As mentioned, the album has a rich variety between the tracks. Originality is certainly not lacking and the album contains strong melody lines. Compositionally, I would say, this is one of Kiss' finest works.
My main point of criticism would be that when the album intends to rock I sometimes feel this could have been done with more fire. There are moments I feel it would have been a better album if songs like "Dark Light" would have had more power or enthusiasm.
This power, however, is ever so apparent on "The Oath", which ranks among Kiss' best tracks EVER, or the instrumental "Escape From The Island". "Under The Rose" is a slow paced song that features a male choir, which makes this song heavy and bombastic. -What a move! "Odyssey" is very orchestral and just one example on the album displaying very strong melody. "I" delivers an upbeat and optimistic ending to the album.
These are just a number of comments that come to mind.

As with all albums, it's always good to listen before purchase. I do, however, suggest you give this album a complete spin before placing your verdict.
If you're looking for quintessential rock 'n' roll Kiss, then this album is not what you're looking for. In that case I suggest you try "Destroyer", "Kiss", "Alive!", "Alive II", to name but a few.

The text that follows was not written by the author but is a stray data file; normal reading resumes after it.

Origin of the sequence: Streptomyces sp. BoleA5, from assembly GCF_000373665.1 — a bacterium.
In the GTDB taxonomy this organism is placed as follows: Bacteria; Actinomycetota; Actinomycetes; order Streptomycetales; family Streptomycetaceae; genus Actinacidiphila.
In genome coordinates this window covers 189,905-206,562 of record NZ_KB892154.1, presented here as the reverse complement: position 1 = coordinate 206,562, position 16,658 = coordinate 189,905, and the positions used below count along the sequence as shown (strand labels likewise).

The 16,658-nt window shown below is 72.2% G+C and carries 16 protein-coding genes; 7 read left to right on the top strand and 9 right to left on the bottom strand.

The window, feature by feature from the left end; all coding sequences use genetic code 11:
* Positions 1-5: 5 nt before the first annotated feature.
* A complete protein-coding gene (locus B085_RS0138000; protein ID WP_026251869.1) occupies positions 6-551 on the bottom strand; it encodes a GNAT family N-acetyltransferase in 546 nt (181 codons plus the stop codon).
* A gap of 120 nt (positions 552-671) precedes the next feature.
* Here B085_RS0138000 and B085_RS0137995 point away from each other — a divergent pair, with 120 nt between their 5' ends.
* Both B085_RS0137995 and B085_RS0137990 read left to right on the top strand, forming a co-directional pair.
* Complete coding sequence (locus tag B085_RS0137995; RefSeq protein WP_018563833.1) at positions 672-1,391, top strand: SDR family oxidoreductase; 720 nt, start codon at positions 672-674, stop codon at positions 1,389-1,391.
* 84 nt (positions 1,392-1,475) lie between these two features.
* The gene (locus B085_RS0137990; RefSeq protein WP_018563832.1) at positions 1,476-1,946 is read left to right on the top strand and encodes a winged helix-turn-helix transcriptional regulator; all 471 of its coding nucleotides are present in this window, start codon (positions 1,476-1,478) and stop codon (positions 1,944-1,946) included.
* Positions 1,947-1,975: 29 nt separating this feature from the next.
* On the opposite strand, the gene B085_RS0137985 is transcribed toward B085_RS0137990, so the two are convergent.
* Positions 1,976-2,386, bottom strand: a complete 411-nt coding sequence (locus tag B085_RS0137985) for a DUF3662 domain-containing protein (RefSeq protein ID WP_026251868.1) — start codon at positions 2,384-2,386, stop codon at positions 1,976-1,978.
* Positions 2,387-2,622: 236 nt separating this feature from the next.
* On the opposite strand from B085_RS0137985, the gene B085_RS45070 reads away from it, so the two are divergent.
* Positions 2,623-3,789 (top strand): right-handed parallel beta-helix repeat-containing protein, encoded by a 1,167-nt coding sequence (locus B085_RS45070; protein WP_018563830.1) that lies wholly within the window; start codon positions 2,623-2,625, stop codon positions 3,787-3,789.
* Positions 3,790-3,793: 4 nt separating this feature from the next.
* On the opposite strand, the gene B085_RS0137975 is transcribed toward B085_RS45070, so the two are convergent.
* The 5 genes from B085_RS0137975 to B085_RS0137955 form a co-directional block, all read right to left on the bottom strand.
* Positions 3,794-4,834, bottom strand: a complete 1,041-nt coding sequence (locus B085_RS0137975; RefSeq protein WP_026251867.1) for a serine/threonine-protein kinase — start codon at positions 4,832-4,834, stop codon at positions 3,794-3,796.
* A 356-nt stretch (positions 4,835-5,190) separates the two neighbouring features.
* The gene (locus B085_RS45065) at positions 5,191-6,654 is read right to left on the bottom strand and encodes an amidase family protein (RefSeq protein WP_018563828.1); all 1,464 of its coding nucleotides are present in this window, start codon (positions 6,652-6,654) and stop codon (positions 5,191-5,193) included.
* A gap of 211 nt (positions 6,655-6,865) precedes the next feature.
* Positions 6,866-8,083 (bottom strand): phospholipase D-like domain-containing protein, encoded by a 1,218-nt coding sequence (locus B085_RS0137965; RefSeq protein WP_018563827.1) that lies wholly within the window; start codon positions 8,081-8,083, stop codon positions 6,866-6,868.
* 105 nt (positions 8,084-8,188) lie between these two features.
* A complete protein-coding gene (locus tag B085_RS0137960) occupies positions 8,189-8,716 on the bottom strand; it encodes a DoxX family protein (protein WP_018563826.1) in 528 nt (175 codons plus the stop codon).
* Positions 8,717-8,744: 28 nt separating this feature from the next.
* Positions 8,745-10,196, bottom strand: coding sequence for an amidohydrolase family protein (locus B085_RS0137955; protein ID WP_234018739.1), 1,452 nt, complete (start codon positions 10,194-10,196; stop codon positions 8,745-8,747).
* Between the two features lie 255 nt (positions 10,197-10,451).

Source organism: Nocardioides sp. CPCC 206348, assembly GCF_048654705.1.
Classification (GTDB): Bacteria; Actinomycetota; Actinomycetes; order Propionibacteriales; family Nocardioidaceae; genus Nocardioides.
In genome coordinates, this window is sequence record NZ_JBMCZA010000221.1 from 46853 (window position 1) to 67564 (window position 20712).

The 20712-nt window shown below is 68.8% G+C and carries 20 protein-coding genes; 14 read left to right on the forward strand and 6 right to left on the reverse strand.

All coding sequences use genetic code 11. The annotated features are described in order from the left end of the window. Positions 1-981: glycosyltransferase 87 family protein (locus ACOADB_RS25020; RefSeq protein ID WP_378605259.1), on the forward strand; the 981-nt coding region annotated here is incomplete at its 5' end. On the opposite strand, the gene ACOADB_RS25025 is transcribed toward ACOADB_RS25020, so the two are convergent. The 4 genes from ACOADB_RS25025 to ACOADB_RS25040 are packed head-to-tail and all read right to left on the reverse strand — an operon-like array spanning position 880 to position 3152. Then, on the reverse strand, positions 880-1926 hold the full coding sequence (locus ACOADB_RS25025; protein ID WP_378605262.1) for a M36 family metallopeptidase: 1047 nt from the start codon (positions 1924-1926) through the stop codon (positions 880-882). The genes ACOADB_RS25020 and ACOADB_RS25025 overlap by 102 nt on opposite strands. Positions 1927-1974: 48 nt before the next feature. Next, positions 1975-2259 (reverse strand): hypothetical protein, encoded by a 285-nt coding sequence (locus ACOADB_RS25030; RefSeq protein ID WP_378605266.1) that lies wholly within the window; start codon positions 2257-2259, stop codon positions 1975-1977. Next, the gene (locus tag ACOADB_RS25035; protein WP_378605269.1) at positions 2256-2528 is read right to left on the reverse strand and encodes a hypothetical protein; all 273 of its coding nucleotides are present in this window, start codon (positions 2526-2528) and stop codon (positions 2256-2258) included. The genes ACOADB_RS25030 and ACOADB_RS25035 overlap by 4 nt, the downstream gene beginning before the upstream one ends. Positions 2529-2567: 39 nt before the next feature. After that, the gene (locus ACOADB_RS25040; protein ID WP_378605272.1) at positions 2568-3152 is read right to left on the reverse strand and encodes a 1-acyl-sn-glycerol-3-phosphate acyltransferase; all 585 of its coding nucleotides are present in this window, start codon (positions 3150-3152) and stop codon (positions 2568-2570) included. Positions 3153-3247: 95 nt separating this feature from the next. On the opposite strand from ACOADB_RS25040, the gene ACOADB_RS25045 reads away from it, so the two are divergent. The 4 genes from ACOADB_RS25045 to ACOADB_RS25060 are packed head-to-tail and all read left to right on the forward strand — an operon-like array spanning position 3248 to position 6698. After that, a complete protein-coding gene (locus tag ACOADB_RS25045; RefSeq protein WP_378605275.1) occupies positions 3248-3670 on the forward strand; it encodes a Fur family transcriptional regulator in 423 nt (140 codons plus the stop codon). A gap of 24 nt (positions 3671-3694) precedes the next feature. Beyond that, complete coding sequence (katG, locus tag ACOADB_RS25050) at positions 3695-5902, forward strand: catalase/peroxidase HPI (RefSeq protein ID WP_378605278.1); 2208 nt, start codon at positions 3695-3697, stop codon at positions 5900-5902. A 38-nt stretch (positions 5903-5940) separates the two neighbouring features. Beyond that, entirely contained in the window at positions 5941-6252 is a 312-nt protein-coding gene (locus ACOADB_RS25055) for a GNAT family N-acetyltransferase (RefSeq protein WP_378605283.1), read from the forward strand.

I recommend this album to be listened to with an open mind and approaching it as a piece on its own. What I urge you NOT to do is to compare it to other Kiss albums as the music is simply too different.

"Music From The Elder" is an adventure worth exploring and comes with a solid 4-star recommendation tag.

Note of warning:
There are various versions of the albums. This matters as the different versions have the songs in different order, which disrupts the experience of the album when listening from start to finish. The original international version is the one I recommend. It has the songs in the following order:
1."Fanfare" 2."Just a Boy" 3."Odyssey" 4."Only You" 5."Under the Rose" 6."Dark Light" 7."A World Without Heroes" 8."The Oath" 9."Mr. Blackwell" 10."Escape from the Island" 11."I"
Being familiair with the original LP I made the mistake of buying the wrong version on CD and have been quite annoyed with it, so make sure you get the right one.